Saturday, 8 November 2014

UK Parking Control drops cases in Scotland

As reported in the Dundee Courier, UK Parking Control has dropped 3 cases in Scotland involving parking at Gallagher Retail Park.

The laws in Scotland differ significantly from the laws in the rest of the UK. There is no offence of trespass; there is no concept of keeper liability; parking companies are not required to offer an independent appeals service.

What this means is that apart from all other hurdles, any parking company would need to prove the identity of the driver to the satisfaction of the Sheriff hearing the case. In at least one of the test cases, they would have also had to prove the signage was sufficiently visible in the dark and rain to form a contract, that the wording was clear and unambiguous and that as parking was free for 2 hours, a breach of contract had occurred by staying for 10 minutes. All these would have been quite high hurdles to cross. Add in that in one case they were up against a company with a legally qualified representative arguing the defence, one theory is that UK Parking Control crept away with their tail between their legs. Having a body of case law against them would not be a good start to their campaign.

However, The Prankster believes this is not the case and that UK Parking Control are secretly laughing up their sleeves. The Prankster believes that they are running a far more devious campaign than previously outlined. To explain this reasoning, it is necessary to look at campaigns run by other parking companies. Figures released by the Ministry of Justice show that while ParkingEye issue over 1,000 claims a week, only around 10% or less get to a hearing. As ParkingEye very rarely drop cases, this means that the majority of motorists simply pay up to avoid the hassle of going to court. UK Parking Control will be very aware of this, and if the figures repeat themselves in Scotland, they can expect to have trousered cash from 27 motorists who paid up, for the minor expense of having to drop 3 cases. This would leave them with around £3,000 profit from the paid up motorists, while forking out a few hundred pounds on the dropped cases.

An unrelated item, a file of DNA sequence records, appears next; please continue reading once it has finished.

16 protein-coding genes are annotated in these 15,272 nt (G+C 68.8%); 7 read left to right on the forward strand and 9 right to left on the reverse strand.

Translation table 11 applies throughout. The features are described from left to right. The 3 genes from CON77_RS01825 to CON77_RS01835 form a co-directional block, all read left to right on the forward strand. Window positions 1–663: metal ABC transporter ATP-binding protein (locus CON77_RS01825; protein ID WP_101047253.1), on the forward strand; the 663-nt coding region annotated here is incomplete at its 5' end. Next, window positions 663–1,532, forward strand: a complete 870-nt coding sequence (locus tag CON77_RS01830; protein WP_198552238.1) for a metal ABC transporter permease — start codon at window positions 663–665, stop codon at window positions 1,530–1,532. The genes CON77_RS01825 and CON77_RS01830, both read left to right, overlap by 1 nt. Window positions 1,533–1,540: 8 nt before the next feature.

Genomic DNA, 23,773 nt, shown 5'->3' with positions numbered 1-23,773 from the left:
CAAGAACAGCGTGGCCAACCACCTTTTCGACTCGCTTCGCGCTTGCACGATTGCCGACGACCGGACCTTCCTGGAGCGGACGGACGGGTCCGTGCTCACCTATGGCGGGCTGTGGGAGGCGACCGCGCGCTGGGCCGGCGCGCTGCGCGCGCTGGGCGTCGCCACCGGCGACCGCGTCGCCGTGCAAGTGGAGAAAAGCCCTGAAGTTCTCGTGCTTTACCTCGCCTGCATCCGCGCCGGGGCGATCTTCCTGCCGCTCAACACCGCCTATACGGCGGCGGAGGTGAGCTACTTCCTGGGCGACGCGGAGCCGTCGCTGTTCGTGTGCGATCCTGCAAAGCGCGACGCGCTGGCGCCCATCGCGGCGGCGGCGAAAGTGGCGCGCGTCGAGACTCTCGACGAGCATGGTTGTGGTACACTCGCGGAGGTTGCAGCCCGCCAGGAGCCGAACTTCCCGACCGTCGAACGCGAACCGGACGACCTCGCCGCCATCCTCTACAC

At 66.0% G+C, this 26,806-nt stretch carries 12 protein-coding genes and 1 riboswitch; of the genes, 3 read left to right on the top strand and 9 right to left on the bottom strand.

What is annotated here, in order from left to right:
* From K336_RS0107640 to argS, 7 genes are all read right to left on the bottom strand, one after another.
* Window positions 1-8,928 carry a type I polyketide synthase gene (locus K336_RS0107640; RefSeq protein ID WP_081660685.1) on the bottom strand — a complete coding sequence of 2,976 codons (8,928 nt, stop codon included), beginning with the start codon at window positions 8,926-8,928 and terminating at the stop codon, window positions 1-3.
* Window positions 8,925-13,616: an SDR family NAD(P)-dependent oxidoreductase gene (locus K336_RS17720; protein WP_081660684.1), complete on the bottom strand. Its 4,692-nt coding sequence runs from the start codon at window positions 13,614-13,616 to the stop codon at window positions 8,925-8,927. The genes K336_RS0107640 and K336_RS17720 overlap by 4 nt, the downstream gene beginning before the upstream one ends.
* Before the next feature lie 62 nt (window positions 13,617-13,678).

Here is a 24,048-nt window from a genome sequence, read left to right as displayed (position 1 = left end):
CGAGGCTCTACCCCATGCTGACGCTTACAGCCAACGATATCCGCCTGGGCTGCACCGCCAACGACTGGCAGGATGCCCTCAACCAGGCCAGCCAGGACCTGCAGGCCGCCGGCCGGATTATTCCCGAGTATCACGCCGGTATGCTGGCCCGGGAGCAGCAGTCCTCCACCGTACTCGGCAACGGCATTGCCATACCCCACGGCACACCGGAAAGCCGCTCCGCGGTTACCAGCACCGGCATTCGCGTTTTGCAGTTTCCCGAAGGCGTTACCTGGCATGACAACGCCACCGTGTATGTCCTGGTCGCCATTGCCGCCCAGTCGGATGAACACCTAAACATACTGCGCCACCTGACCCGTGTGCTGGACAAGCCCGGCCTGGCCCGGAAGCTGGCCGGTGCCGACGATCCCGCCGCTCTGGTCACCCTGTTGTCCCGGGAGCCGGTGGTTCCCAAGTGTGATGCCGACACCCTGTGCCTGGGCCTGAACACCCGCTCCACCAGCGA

This tactic is also employed by Civil Enforcement Limited, who file large numbers of claims, but either drop them at the last minute of fail to attend hearing in most cases. By keeping the pressure up right to the last minute with letters threatening an escalation of costs, CEL successfully bluff large numbers of motorists into paying up. UK Parking Control will also be aware of this, and may be trying to emulate this strategy in Scotland.

In Scotland the process is that there is a first hearing, which is rather like a mitigation hearing, followed by the real hearing. UKPC stayed firm during the mitigation hearing, dropping their request from £160 to £152. They then dropped out before the real hearing.

Like CEL, they may be trying to pick and choose the few cases which make it to court, making sure they only proceed if a weak defence has been filed and it is clear the motorist does not understand the legal issues. This will then allow them to gradually build a body of case law which can be used to present a one sided picture; a strategy very successfully used by ParkingEye over the last two years.

UKPC stated they dropped the case because 'it was in the wrong pile'. This may well be true, and they only meant to carry on with weak defendants, not ones who had filed a strong defence.

Using these strategies and others it is possible to abuse the legal system and use it as a cheap debt collection service with very little chance of a comeback. Judges in England and Wales have so far taken no action against this abuse of the system. It remains to be seen whether Sheriffs in Scotland will be far cannier and will get a grasp of the situation more quickly.

Meanwhile The Prankster will sit back and wait to see what action UK Parking Control will take next. No doubt they will be totting up their spreadsheets with actual numbers of motorists who folded against the 3 who refused, to see if their strategy is viable or needs changing. While he is waiting he will also keep an eye on Vehicle Control Systems, who have also filed several claims in Scotland.

Happy Parking

The Parking Prankster

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